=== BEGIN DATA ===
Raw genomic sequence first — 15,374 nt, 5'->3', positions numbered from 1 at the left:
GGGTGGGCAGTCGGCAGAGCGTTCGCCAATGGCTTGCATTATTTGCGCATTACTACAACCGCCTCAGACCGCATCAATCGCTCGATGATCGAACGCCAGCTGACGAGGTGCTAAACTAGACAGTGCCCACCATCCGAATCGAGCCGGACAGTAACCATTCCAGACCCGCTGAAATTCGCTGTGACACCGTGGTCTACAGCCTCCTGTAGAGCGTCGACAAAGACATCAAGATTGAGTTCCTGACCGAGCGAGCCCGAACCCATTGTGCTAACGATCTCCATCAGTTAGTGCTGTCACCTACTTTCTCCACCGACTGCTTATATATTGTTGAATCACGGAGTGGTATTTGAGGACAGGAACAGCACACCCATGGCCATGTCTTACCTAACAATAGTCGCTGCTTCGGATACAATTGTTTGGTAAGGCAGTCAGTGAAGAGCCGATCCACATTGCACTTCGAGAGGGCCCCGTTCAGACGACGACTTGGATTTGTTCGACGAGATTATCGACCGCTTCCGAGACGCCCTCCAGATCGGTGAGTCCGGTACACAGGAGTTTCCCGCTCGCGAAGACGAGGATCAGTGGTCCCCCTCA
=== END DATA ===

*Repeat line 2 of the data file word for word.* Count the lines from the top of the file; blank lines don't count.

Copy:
GGGTGGGCAGTCGGCAGAGCGTTCGCCAATGGCTTGCATTATTTGCGCATTACTACAACCGCCTCAGACCGCATCAATCGCTCGATGATCGAACGCCAGCTGACGAGGTGCTAAACTAGACAGTGCCCACCATCCGAATCGAGCCGGACAGTAACCATTCCAGACCCGCTGAAATTCGCTGTGACACCGTGGTCTACAGCCTCCTGTAGAGCGTCGACAAAGACATCAAGATTGAGTTCCTGACCGAGCGAGCCCGAACCCATTGTGCTAACGATCTCCATCAGTTAGTGCTGTCACCTACTTTCTCCACCGACTGCTTATATATTGTTGAATCACGGAGTGGTATTTGAGGACAGGAACAGCACACCCATGGCCATGTCTTACCTAACAATAGTCGCTGCTTCGGATACAATTGTTTGGTAAGGCAGTCAGTGAAGAGCCGATCCACATTGCACTTCGAGAGGGCCCCGTTCAGACGACGACTTGGATTTGTTCGACGAGATTATCGACCGCTTCCGAGACGCCCTCCAGATCGGTGAGTCCGGTACACAGGAGTTTCCCGCTCGCGAAGACGAGGATCAGTGGTCCCCCTCA